Ann Maria Burke says remark was intended to be broad and explanatory

Galway midwife manager says she regrets ‘Catholic country’ words but meant no offence

Ann Maria Burke, who gave evidence at the inquest into the death of Savita Halappanavar in Galway yesterday. Photograph: Eric Luke

Ann Maria Burke, who gave evidence at the inquest into the death of Savita Halappanavar in Galway yesterday. Photograph: Eric Luke

 

A midwife manager at Galway University Hospital has identified herself as the person who told Savita Halappanavar that she couldn't get a termination "becuase Ireland is a Catholic country".

Ann Maria Burke said that she now regrets the remark but explained that it wasn’t meant to be hurtful.

“It was not said in the context to offend her. I’m sorry how it came across. It does sound very bad now but at the time I didn’t mean it that way. It was the law of the land and there were two referendums where the Catholic church was pressing the buttons.”

She said it was more to give information and to throw light on Irish culture.

Earlier in the week, lawyers for the hospital had suggested that Ms Burke had signed only a draft statement and might not stand over it.

However, she was called to give evidence, and yesterday coroner Dr Ciaran MacLoughlin asked her directly whether she had said to Ms Halappanavar that “it couldn’t be done, this is a Catholic country”.

Upset
Ms Burke replied: “Yes, to be honest, I’m upset about this, I’m very upset about this. I did mention ‘a Catholic country’, I didn’t mention it in a hurtful context, it was in context of a conversation we had . . . She talked about India, she mentioned there was no problem taking a baby in India, and the Hindu faith was mentioned in conversation. I did explain to her because I knew it wasn’t possible to induce her because, I had been informed by the consultant, the foetal heartbeat was there. It was not in the context of offending her and sorry if it came across that way. I don’t think I came across as insensitive at the time but I have to say it does sound very like that now.”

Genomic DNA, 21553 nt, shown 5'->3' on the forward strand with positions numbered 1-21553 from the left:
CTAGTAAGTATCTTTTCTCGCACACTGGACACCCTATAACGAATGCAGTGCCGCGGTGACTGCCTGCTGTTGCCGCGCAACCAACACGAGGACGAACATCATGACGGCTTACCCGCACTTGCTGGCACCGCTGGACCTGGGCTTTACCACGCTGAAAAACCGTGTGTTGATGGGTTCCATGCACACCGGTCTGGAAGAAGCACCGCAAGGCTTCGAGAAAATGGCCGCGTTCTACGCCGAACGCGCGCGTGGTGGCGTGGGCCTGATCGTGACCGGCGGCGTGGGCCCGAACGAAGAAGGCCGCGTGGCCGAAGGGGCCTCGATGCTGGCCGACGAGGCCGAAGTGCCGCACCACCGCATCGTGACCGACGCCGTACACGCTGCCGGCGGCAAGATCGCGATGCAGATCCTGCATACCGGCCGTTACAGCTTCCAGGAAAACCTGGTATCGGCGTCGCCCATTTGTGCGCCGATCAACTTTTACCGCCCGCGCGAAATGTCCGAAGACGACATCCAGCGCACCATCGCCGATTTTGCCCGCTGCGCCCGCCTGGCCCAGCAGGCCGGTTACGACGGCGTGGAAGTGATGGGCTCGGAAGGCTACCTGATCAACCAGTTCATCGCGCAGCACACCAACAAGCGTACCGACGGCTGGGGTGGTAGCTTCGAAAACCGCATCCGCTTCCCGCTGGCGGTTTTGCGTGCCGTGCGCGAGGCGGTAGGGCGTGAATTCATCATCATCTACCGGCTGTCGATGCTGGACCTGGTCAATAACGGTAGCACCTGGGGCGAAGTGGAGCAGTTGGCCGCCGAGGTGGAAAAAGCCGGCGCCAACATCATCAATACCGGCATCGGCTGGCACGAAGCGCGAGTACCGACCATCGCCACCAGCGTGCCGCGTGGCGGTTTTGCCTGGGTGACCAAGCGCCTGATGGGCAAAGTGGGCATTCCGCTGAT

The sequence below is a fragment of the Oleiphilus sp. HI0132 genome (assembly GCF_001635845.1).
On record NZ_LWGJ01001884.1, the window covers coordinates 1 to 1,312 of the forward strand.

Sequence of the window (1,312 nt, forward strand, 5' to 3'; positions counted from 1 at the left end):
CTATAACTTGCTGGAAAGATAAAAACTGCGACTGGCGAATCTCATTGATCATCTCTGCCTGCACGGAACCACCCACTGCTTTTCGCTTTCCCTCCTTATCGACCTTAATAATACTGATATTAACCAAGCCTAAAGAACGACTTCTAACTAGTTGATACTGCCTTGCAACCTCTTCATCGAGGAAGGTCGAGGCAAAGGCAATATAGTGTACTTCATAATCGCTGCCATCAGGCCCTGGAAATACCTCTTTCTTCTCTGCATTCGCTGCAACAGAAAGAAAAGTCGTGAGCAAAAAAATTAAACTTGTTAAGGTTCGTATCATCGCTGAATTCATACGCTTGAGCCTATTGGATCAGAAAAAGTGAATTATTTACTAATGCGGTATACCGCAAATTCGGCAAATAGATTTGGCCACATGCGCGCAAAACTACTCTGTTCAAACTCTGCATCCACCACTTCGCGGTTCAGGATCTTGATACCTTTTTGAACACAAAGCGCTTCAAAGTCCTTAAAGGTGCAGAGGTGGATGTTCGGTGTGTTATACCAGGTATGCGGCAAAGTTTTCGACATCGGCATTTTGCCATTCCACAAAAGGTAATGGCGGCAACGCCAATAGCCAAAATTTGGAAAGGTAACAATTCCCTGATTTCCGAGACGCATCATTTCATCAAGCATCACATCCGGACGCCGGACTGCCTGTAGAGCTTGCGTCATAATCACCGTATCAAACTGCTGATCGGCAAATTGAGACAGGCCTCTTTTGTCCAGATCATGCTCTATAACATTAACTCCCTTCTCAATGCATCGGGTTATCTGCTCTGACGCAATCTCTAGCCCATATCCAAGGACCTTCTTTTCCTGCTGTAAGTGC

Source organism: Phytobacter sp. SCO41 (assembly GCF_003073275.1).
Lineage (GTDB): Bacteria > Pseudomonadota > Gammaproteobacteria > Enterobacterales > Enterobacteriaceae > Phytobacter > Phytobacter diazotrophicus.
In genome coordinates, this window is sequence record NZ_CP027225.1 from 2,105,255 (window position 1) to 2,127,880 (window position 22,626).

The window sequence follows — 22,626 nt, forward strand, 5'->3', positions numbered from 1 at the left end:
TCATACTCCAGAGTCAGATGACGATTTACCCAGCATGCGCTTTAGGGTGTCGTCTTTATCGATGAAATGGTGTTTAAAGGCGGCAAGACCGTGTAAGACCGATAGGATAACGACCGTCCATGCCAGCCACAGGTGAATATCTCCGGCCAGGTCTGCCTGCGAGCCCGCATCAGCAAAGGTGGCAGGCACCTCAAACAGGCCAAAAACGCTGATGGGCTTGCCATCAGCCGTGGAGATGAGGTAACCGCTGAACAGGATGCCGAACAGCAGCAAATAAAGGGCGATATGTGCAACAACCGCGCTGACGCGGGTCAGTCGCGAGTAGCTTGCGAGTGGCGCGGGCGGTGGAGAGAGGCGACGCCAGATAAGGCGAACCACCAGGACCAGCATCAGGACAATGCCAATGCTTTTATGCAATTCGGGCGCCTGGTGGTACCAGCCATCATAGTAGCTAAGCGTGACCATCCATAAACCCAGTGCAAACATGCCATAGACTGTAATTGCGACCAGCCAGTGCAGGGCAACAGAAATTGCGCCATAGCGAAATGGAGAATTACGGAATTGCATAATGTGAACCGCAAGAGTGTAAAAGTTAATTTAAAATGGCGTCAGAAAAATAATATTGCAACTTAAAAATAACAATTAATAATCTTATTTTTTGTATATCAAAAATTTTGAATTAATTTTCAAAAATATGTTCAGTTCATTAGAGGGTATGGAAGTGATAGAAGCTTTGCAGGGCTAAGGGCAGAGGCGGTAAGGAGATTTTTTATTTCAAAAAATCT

Dr MacLoughlin said the words “went around the world”. Irish public hospitals do not follow any religious tenets or dogma, he pointed out.


‘Back was against the wall’
Ms Burke said Ms Halappanavar knew that a termination was against the law. She, Ms Burke, felt her back was against the wall and she had to say something.

“I shouldn’t have said it but it came out the wrong way.”

It was a chat and had nothing to do with the provision of care, she told the inquest.

She said she was trying to be broad and explanatory. She likened her comment to explaining to a person from Saudi Arabia about drink.

She said “another lady” was in the room at the time she made the remark. Ms Halappanavar’s friend Mrdula Vaseali has told the inquest that a midwife told them that her termination could not be carried out because “we don’t do that here. It’s a Catholic thing.”

However, Ms Burke denied addressing Ms Halappanavar as “dear” and said she would never use that word.


Significant indicator
Meanwhile, the registrar in whose care Ms Halappanavar was at the time of her death said it was “possible” she did not tell her consultant of a significant indicator she had sepsis.

Dr Anne Helps, obstetric gynaecology registrar to consultant Dr Katherine Astbury in October last year, also did “not recall” whether she looked at Ms Halappanavar’s medical notes on the morning a colleague had told her about his concerns about her deteriorating condition. Dr Helps said she had had Ms Halappanavar’s chart in her hands during the ward round with Dr Astbury at 8.20am on Wednesday October 24th.

She said she had had a verbal report “in the corridor” from Dr Ikechuckwu Uzockwu, the senior house officer on duty the night before, who had been concerned at 6.30am about Ms Halappanavar’s temperature of 39.6 degrees, elevated heart rate of 160bpm and a foul-smelling vaginal discharge.

“It was a conversation in the corridor without the records. [Dr Uzockwu] just said to me, ‘Your patient spiked a temperature and is feeling unwell.’ There was no mention of a foul-smelling discharge.”

She said he had documented his concerns in the notes.

“He had documented his findings in the notes but he didn’t tell you about it?” asked John O’Donnell, for Praveen Halappanavar.

“Not that I recall.”

“Did you go and look at the notes?” Mr O’Donnell asked.

“I don’t recall.”

Dr Helps agreed she had the chart during the ward round, with Dr Uzockwu’s note about the discharge. Asked by Mr O’Donnell “You didn’t tell your consultant [Dr Astbury] about it?”, she said: “That is possible.”

“You’ve no recollection of it at all and you certainly didn’t tell your consultant about it. Do you agree?” asked Mr O’Donnell.

“I agree.”